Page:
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This is Marjorie Searl speaking about the painting Summer Street Scene in Harlem by Jacob Lawrence.

So much activity is compressed into this painting that it's impossible not to feel the energy and vitality that painter Jacob Lawrence was communicating about a summer day in Harlem.  While boys coast past on a wooden go-kart, the shaved ice dealer leans down to get a scoop for a waiting child, who is deciding what syrup flavor to select.  In the background, grownups chat, sedately dressed in suits, dresses and hats, and mostly with their backs to the viewer.  They are merely a backdrop to the boys in motion, who, while dressed in frayed and patched pants and shirts, are certainly in the mind of the artist the center of attention and the focus of the painting.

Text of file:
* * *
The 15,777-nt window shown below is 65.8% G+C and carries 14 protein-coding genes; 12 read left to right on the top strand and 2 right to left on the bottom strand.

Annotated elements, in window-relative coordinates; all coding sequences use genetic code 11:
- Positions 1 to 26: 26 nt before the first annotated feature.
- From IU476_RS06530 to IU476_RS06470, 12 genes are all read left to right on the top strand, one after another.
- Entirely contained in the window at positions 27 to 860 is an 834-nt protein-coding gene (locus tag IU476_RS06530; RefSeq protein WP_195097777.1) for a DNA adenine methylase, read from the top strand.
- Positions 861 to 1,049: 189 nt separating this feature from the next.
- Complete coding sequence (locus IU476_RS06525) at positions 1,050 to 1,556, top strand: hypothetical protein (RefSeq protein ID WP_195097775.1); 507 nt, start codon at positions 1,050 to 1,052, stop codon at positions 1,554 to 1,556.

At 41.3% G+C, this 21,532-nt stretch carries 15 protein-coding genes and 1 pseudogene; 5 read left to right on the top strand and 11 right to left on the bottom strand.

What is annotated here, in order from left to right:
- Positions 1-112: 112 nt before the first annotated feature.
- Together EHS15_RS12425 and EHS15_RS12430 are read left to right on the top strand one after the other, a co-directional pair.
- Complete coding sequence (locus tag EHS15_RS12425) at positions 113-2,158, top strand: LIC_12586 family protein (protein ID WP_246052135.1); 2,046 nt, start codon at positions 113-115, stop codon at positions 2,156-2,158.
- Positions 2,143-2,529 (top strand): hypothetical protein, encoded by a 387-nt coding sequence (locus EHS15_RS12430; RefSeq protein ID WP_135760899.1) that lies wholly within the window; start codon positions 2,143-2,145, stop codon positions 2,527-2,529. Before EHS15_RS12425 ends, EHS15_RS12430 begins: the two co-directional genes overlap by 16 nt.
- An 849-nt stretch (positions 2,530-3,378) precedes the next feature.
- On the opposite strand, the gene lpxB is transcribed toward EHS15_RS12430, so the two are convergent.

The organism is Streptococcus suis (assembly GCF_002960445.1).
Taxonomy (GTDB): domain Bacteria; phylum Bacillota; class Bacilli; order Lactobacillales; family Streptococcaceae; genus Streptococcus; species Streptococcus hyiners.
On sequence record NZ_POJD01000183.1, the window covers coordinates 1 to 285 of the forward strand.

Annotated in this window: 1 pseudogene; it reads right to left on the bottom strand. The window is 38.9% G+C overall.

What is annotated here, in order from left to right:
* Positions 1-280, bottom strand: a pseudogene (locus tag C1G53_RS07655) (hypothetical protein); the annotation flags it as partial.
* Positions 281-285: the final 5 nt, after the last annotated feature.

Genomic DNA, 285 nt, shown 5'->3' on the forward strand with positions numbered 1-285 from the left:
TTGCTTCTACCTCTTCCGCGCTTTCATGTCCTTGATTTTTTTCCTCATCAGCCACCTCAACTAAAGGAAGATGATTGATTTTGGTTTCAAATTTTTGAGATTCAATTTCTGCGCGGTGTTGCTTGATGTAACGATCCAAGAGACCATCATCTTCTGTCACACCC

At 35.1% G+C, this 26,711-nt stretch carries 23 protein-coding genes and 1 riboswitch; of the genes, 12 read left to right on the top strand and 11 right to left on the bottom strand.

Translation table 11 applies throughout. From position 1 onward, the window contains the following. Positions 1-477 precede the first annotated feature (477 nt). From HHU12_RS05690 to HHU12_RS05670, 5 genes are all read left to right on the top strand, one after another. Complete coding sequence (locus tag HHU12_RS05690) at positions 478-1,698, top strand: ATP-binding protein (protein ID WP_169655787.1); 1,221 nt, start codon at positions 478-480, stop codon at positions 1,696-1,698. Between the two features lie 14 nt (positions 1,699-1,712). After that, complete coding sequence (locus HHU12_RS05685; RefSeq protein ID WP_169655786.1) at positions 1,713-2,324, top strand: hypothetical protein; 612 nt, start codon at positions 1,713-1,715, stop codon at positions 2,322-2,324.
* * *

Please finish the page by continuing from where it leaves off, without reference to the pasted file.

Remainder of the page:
Jacob Lawrence was known for his flat, patterned, 2-dimensional style, and the distorted appearance of the figures in his paintings - consider, for example, the way in which the shaved-ice man's head hunches down between his raised shoulders at an impossible angle.  The boys in profile look almost like cardboard cutouts, and their facial features are simplified to the point of being nearly cartoons.  Overall, the painting goes together almost like a puzzle, with interlocking pieces.  Our eyes move restlessly around the surface, which adds to the energy of experiencing the painting, and it's almost as though the artist wants us to keep exploring and being surprised by what we find.   Can you find the boy who is eating his shaved ice treat?  Why is the man using a crutch?  Why are some people facing the wall?

Jacob Lawrence visited Rochester twice in the 1990s, once during an exhibition of his paintings and once to receive an honorary degree from the University of Rochester.  On both occasions,  he gave generously of himself and his time to students and community members, demonstrating the same spirited engagement that emerges from this painting.